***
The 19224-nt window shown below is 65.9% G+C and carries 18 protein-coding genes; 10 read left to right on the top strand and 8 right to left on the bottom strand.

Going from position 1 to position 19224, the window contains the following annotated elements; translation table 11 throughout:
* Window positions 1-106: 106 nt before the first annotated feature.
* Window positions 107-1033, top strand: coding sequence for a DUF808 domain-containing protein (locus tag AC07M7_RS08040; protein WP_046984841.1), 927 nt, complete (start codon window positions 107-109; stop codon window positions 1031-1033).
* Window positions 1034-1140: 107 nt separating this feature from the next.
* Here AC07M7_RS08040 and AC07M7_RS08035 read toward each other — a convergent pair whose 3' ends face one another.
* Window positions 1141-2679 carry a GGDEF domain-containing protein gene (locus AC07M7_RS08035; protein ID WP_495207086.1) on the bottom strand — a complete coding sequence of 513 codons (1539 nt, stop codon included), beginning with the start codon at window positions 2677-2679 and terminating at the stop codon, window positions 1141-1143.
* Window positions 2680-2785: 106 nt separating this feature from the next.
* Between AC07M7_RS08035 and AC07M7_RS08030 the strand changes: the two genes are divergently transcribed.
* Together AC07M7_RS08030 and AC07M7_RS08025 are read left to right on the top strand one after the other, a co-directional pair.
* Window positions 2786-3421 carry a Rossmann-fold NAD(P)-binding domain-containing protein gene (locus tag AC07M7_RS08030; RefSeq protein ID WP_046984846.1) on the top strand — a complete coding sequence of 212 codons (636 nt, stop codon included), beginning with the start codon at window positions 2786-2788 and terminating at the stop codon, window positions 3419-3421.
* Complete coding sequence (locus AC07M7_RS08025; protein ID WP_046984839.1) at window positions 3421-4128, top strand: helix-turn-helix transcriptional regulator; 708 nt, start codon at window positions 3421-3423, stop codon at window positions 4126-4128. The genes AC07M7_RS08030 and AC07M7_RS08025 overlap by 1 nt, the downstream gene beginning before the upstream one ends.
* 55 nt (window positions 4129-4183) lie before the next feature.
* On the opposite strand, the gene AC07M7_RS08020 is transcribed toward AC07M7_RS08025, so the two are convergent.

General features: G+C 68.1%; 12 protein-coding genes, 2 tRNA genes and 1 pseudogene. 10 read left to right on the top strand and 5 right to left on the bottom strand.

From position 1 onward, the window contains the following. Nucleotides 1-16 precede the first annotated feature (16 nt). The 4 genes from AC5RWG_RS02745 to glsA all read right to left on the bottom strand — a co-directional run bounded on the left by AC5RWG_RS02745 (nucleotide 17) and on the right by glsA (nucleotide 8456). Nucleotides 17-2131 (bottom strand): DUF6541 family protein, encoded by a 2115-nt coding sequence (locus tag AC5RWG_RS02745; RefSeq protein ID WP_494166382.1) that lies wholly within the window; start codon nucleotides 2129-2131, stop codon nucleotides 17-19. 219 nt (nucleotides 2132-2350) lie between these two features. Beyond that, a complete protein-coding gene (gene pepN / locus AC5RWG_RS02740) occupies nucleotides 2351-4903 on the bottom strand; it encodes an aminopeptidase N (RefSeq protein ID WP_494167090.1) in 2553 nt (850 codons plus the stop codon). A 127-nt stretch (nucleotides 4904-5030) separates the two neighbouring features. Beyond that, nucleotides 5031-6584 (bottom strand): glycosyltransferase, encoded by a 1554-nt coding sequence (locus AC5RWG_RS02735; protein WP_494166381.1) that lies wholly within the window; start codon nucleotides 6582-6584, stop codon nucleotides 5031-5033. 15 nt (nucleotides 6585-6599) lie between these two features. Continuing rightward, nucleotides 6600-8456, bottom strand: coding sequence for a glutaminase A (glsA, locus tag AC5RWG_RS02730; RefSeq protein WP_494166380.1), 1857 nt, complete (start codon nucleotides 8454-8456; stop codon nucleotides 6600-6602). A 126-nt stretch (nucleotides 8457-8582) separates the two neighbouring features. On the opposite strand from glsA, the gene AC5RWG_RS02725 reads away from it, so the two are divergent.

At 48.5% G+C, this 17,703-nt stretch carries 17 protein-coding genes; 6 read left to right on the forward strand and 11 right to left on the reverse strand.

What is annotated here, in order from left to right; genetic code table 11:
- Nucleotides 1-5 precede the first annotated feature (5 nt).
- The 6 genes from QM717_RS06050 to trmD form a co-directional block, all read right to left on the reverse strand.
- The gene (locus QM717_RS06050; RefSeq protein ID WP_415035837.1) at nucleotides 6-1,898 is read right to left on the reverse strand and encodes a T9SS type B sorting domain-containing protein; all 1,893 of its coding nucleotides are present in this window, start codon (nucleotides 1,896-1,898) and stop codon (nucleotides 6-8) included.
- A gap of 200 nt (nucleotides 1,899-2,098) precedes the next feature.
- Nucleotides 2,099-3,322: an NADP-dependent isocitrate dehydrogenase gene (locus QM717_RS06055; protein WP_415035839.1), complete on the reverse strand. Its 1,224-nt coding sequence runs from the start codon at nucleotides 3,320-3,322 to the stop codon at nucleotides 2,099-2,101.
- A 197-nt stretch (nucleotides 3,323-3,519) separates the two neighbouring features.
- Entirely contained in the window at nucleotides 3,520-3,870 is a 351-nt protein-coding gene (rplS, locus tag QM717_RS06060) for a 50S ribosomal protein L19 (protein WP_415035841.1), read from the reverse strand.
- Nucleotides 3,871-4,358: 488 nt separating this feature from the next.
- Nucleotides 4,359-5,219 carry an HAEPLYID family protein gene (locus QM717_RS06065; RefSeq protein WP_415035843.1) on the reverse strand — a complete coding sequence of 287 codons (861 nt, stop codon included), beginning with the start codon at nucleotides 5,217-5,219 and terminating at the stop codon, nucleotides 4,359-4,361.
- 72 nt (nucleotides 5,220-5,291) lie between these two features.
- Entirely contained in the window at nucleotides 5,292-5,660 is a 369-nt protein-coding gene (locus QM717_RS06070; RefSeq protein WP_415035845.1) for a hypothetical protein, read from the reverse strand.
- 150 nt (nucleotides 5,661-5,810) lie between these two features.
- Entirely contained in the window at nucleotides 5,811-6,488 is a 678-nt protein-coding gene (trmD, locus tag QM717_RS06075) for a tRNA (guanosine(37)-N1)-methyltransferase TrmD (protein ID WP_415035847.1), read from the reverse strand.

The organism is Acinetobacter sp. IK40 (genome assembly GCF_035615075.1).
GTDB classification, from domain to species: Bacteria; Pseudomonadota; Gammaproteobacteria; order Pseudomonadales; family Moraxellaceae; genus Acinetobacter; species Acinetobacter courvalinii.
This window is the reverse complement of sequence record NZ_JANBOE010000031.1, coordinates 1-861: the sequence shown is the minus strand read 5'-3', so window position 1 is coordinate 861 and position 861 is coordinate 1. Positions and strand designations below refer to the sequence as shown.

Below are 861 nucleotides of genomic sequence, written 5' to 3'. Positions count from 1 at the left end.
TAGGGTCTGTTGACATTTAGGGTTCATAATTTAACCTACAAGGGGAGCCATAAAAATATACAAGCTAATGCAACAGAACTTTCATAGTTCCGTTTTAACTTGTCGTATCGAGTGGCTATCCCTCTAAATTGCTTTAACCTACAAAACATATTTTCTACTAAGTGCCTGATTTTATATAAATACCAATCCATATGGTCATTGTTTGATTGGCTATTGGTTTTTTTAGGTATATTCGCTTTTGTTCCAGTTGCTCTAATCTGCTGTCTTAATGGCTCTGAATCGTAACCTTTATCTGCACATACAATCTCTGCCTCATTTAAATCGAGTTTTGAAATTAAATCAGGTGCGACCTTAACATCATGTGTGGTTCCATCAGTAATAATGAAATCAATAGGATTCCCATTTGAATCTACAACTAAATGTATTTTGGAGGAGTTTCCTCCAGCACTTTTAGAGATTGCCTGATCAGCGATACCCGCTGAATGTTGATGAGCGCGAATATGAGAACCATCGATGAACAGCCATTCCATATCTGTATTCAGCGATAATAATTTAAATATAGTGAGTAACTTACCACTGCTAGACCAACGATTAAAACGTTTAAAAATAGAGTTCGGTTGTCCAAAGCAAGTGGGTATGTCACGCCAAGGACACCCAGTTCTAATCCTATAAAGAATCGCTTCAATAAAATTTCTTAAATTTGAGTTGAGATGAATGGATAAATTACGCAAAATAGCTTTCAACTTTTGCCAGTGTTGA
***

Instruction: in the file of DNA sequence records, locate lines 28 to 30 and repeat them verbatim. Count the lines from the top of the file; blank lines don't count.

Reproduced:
- 72 nt (nucleotides 5,220-5,291) lie between these two features.
- Entirely contained in the window at nucleotides 5,292-5,660 is a 369-nt protein-coding gene (locus QM717_RS06070; RefSeq protein WP_415035845.1) for a hypothetical protein, read from the reverse strand.
- 150 nt (nucleotides 5,661-5,810) lie between these two features.